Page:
In his speech to the nation on Tuesday evening, President Obama laid out his case for military action against Syria, even as he hit the ‘pause’ button to allow for further diplomacy in light of the Russian proposal to sequester Syria’s chemical weapons.
I don’t disagree that units of the Syrian military deployed chemical weapons against rebellious populations in the outskirts of Damascus, and that this serious breach of international law deserves condign punishment. However, leaked intelligence has raised questions about from how high in the government the command came, and it is possible that a local rogue commander exceeded his orders out of panic at a rebel advance. If Syria really could be referred to the International Criminal Court for this incident, it is not clear to me that prosecutors could get a conviction of President Bashar al-Assad. (Syria cannot be so referred at least so far, because the ICC only has jurisdiction if a country has signed the Rome Statute that created the court. The only way to get around this restriction is for the UN Security Council to forward a case to the ICC, which can be done even for non-signatories, as with Gaddafi’s Libya. Russia and China so far, however, have kept Syria from being so forwarded at the UNSC).
Obama’s case for a US attack on Syria rests on three premises. The first is that a US strike would be relatively risk-free, since the Syrian regime has limited abilities to mount reprisals, and probably wouldn’t dare.
The second premise is that a US strike would deter Syrian military chem units from deploying their deadly weapons again.
The third premise is that the United States is special, or “exceptional,” and has a duty to intervene where it can to uphold humanitarian values.
All three of these premises seem to me deeply flawed. Something like a set of missile strikes on Syria in the midst of a civil war, and at a time of turbulence in the region, can have unexpected consequences. Radical Iraqi Shiites of Asa’ib Ahl al-Haqq have threatened to attack the US embassy in Baghdad in reprisal. If we had another Benghazi-type incident, we’d never hear the end of it in Congress, and it could been seen as requiring yet more American missile or drone strikes. If the US hits regime air bases, it could affect the outcome of the war, since the Baath troops cannot reliably get up to Aleppo by overland convoy. The youth that have overthrown two presidents in Egypt are protesting US interference in Eygpt. Public opinion now matters in a way it did not used to, and getting making a whole generation anti-American is a definite risk.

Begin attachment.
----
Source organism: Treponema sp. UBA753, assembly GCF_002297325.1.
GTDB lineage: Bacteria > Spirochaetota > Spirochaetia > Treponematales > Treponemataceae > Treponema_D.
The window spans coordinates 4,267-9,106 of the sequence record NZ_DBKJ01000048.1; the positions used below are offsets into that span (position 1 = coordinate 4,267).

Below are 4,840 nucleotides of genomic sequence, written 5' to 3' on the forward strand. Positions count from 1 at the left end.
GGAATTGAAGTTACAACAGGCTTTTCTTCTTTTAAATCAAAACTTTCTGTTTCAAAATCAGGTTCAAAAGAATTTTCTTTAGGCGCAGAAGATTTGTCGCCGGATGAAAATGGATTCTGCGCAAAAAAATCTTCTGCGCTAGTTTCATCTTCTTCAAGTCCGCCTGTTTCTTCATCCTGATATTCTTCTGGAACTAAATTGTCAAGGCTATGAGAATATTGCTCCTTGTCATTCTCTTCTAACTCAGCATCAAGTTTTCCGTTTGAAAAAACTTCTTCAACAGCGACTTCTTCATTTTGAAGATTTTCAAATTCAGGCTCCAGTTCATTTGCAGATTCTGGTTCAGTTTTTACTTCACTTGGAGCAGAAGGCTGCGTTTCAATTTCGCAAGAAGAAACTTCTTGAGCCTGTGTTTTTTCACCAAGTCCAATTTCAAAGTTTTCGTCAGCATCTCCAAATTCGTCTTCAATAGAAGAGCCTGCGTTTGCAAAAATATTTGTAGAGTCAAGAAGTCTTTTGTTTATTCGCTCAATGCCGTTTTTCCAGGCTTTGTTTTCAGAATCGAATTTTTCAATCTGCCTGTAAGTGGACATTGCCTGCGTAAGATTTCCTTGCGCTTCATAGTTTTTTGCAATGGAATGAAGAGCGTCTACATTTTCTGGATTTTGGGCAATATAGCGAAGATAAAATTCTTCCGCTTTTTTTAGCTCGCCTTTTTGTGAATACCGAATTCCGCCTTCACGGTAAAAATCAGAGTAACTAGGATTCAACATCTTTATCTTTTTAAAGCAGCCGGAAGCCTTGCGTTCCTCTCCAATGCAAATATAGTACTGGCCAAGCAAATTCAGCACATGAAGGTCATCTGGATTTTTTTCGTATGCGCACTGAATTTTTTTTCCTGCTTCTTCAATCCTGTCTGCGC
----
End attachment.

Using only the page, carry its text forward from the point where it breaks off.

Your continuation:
If the local military units have access to small warheads filled with sarin, then likely they will deploy it when they feel desperate or panicked. They won’t fear a US cruise missile strike on Damascus afterwards.
The third idea, that the US is ‘exceptional’ and bears a special responsibility to intervene in Syria after the chemical weapons use seems to me not only incorrect but extremely dangerous. The US is a country like any other, and certainly no more virtuous than most others. It blithely polished off 200,000 Japanese women, children and noncombatant men at Nagasaki and Hiroshima. Some were made into shadows on the wall as their bodies carbonized. Thousands suffered from lingering cancer afterwards. No US official was ever so much as reprimanded for this war crime, which was carried out at a time when Japanese had been dehumanized and demonized with the worst sort of racism. The atomic bombs did not hasten the end of the war; the Russian advance into Manchuria did that. One could go on with US infractions against international law and shameless killing of innocents, from the Philippines to Nicaragua to Vietnam.
The US helped craft the UN Charter in hopes of deterring ‘exceptional’ naked aggression, making it illegal to attack another country except in self-defense or with UN Security Council authorization. I am not unsympathetic to the idea that the UNSC is broken, and that partisan uses of the veto by the five permanent members warp and deform it, rendering it useless in cases such as Syria. Some have argued that a set of multilateral organizations could legitimately do an end run around the UNSC in such cases of paralysis, where the fate of thousands or hundreds of thousands weighed in the balance.
But in the instance of Syria, the US has no multilateral support for military action, not the Arab League, not the European Union, not NATO. Nada.
Given that a military attack on Syria is an act of war that could have unforeseen negative consequences for the US, given that a few cruise missiles are not in fact likely to be a powerful deterrent, and given that the US is on the wrong side of international law and has almost no effective allies in such an action, it seems to me unwise and even illegal. Obama’s invocation of American exceptionalism (which historians consider a flaw, not a virtue, in American history) is intended to paper over this illegality.
The fact is that the US could inflict far more pain on the Syrian government with nonviolent means such as tightening the financial boycott on its banks, than it could with a few missile strikes. President Obama should show some backbone and buck the war party inside the Beltway, and insist on non-violent but effective punishment of Damascus for its atrocity, instead of the somewhat juvenile insistence that “action” equals violent action.